Exeter score at the death to end Saracens’ double hopes

Simmonds crosses in the 80th minute to end European champions’ domestic campaign

Exeter 18 Saracens 16

Exeter ended Saracens’ hopes of a second successive European and domestic double in dramatic fashion at Sandy Park.

Replacement back-row forward Sam Simmonds scored an 80th-minute try to secure an 18-16 home triumph and halt Saracens' reign as Aviva Premiership champions.

Seven days after lifting the European Champions Cup by beating Clermont Auvergne, Saracens looked to have again dug deep as replacement wing Mike Ellery’s 76th-minute touchdown appeared to floor the Chiefs.


But Devon's finest, unbeaten in the Premiership since October, somehow clawed out a narrow victory following an earlier Jack Nowell try and eight points from skipper Gareth Steenson.

Saracens, conquerors of Exeter in last season’s Premiership Twickenham showpiece, had hoped to emulate Leicester 15 years ago by retaining European and domestic titles, but the Chiefs had other ideas.

Wing Chris Wyles scored a 57th-minute try for Saracens, with captain Owen Farrell kicking two penalties, yet Exeter had just enough in the tank to keep alive hopes of being crowned English champions for the first time in their 146-year history.

Exeter welcomed back influential back-row forwards Don Armand and Thomas Waldrom, while international backs Henry Slade and Michele Campagnaro featured among the replacements after missing the Chiefs' victory over west-country rivals Gloucester a fortnight ago.

Saracens arrived in Devon without skipper Brad Barritt, who was sidelined due to a calf injury, so Scotland international Duncan Taylor featured in midfield alongside Marcelo Bosch as a solitary change following last weekend's Champions Cup triumph.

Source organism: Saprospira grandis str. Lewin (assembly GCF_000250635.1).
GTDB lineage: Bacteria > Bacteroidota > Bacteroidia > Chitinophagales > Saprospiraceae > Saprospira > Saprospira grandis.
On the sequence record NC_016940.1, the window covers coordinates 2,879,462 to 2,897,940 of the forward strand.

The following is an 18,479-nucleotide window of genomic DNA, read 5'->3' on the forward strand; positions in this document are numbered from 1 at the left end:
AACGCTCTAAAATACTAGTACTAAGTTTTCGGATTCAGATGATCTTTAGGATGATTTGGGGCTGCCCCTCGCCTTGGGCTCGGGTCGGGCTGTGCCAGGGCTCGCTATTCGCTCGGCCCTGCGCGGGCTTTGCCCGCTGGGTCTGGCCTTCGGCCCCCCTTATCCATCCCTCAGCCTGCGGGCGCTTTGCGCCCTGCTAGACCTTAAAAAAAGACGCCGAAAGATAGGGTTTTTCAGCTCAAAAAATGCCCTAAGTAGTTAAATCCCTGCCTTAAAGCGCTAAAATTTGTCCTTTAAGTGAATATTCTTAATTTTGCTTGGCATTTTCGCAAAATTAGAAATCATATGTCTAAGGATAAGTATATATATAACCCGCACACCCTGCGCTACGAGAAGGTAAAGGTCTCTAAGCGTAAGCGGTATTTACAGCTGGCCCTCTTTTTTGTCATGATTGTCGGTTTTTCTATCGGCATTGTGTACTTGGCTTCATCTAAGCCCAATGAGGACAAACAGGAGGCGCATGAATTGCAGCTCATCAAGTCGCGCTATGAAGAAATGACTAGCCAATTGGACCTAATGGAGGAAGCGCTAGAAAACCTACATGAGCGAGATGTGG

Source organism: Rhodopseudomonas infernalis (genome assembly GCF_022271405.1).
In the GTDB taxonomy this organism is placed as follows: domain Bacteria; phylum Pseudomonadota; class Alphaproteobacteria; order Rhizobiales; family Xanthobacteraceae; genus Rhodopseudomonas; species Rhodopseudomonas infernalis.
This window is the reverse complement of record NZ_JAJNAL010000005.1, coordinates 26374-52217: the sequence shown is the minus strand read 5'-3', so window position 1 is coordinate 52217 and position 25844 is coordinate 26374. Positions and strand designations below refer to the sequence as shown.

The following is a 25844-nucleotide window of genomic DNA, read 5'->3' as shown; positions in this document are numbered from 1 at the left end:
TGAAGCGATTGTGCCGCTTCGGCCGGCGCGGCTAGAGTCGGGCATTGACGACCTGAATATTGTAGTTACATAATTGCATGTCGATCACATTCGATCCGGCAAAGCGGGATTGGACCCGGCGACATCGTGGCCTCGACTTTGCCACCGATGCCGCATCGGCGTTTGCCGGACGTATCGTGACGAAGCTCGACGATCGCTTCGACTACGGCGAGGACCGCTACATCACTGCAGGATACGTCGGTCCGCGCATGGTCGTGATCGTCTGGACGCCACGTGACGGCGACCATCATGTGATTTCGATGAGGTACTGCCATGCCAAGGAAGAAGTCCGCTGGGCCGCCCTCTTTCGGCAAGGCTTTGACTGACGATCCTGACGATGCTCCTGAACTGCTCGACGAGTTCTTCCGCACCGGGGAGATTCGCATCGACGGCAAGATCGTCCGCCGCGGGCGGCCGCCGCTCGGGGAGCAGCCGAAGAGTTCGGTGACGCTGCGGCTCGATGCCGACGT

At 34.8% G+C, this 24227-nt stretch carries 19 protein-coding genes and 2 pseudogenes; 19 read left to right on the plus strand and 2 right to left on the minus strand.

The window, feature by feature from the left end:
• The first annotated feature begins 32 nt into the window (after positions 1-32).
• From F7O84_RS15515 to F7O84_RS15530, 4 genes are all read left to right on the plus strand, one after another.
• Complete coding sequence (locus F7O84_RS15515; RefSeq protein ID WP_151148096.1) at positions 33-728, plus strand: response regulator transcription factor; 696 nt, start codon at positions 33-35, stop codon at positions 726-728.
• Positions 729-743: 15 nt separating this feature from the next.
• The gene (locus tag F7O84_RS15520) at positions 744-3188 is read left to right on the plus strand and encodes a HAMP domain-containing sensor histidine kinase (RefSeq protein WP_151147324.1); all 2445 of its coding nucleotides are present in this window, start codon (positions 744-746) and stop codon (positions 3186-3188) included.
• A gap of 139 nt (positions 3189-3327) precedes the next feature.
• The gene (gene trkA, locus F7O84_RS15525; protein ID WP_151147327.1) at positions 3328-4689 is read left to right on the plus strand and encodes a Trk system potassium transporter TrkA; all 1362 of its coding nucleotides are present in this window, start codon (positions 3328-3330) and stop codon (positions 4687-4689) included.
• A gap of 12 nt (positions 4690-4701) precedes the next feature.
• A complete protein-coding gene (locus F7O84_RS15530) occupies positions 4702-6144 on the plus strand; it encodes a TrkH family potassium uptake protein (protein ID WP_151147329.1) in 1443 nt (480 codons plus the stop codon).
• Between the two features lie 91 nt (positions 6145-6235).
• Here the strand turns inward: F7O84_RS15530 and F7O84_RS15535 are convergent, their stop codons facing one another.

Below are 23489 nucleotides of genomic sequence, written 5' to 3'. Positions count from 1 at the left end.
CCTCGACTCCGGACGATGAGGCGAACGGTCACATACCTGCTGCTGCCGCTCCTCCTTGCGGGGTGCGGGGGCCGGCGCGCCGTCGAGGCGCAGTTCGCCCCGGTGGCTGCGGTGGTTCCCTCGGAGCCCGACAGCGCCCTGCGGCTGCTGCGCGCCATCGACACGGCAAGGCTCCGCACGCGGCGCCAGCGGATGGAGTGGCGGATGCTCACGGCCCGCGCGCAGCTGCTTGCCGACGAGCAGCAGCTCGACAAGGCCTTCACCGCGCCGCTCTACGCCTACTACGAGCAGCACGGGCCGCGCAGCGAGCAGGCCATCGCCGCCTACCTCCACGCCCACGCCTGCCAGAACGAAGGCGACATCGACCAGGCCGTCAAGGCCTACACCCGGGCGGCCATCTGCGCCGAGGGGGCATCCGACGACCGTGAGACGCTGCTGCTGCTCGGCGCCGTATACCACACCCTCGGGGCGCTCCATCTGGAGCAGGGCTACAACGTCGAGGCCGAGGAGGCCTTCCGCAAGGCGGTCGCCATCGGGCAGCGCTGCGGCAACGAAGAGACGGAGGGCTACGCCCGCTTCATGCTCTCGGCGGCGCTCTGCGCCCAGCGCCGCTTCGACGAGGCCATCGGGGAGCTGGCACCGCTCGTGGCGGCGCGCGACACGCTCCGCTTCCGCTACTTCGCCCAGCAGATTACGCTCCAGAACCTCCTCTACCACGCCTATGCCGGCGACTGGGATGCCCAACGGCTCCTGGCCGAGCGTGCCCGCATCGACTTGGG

Farrell found his kicking range from a first opportunity, bisecting Exeter's posts with a 45-metre penalty, but Saracens then saw flanker Michael Rhodes limp off — he was replaced by South African World Cup winner Schalk Burger — before wing Chris Ashton also departed.

Ashton, who set a new European Cup try-scoring record when he claimed his 37th tournament touchdown seven days ago, appeared to suffer a shoulder injury following an attempted tackle on Chiefs full-back Phil Dollman, and Ellery took over from him.

But the visitors kept going about their business, despite such extensive early disruption, and a second Farrell penalty made it 6-0 after 15 minutes.

Exeter barely escaped from their own half during the opening quarter, but it proved a different story after that as two Steenson penalties in quick succession tied things up before Saracens found themselves under sustained pressure.

It was an unfamiliar position for the European champions to find themselves in, yet their defence held firm as Exeter launched a number of attacks before Billy Vunipola made a brilliant tackle on his opposite number Waldrom and gained a relieving penalty for his side.

Exeter continued to press, though, and wing Jack Nowell looked to have ghosted clear, only to be stopped in his tracks by a try-saving tackle from Saracens scrum-half Richard Wigglesworth, and an absorbing opening 40 minutes ended level at 6-6.

Saracens saw England and Lions prop Mako Vunipola go off for a head injury assessment within three minutes of the restart — Exeter lock Dave Dennis also went off after the pair collided — and, before the visitors could regroup, Chiefs struck.

Dollman made an initial break, and then it was a case of patiently going through the phases, aided by a decisive Ollie Devoto break, before Nowell pounced from close range.

Steenson kicked the angled conversion attempt, and Exeter found themselves seven points clear, but Saracens responded in trademark fashion as patient approach was rewarded when England lock Maro Itoje grasped a high pass and sent Wyles over.

Farrell drifted the touchline conversion attempt wide, and the final quarter was intriguingly set up, with Exeter leading by two points.

But just when Saracens looked down and out, Ellery struck, finishing off after collecting replacement hooker Schalk Brits’ pass — then came Exeter’s dramatic final flourish.